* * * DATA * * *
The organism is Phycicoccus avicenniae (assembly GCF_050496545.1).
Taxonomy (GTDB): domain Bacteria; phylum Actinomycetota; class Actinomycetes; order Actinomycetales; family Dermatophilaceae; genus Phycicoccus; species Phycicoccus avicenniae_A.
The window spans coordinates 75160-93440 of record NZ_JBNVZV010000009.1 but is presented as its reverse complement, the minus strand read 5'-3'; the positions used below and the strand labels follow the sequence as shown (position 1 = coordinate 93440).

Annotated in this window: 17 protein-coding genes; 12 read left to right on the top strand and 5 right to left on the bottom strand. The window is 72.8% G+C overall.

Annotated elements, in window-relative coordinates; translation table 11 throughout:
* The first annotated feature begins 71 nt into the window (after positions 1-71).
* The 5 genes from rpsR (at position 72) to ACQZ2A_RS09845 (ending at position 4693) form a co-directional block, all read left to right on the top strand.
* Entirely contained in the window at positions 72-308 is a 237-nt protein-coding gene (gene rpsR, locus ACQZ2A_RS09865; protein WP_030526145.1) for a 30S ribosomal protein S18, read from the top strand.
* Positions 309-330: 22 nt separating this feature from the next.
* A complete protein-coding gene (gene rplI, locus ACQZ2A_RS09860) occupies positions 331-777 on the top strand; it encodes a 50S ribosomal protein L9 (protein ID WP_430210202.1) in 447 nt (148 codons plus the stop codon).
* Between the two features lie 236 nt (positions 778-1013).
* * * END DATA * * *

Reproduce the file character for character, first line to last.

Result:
The organism is Phycicoccus avicenniae (assembly GCF_050496545.1).
Taxonomy (GTDB): domain Bacteria; phylum Actinomycetota; class Actinomycetes; order Actinomycetales; family Dermatophilaceae; genus Phycicoccus; species Phycicoccus avicenniae_A.
The window spans coordinates 75160-93440 of record NZ_JBNVZV010000009.1 but is presented as its reverse complement, the minus strand read 5'-3'; the positions used below and the strand labels follow the sequence as shown (position 1 = coordinate 93440).

Annotated in this window: 17 protein-coding genes; 12 read left to right on the top strand and 5 right to left on the bottom strand. The window is 72.8% G+C overall.

Annotated elements, in window-relative coordinates; translation table 11 throughout:
* The first annotated feature begins 71 nt into the window (after positions 1-71).
* The 5 genes from rpsR (at position 72) to ACQZ2A_RS09845 (ending at position 4693) form a co-directional block, all read left to right on the top strand.
* Entirely contained in the window at positions 72-308 is a 237-nt protein-coding gene (gene rpsR, locus ACQZ2A_RS09865; protein WP_030526145.1) for a 30S ribosomal protein S18, read from the top strand.
* Positions 309-330: 22 nt separating this feature from the next.
* A complete protein-coding gene (gene rplI, locus ACQZ2A_RS09860) occupies positions 331-777 on the top strand; it encodes a 50S ribosomal protein L9 (protein ID WP_430210202.1) in 447 nt (148 codons plus the stop codon).
* Between the two features lie 236 nt (positions 778-1013).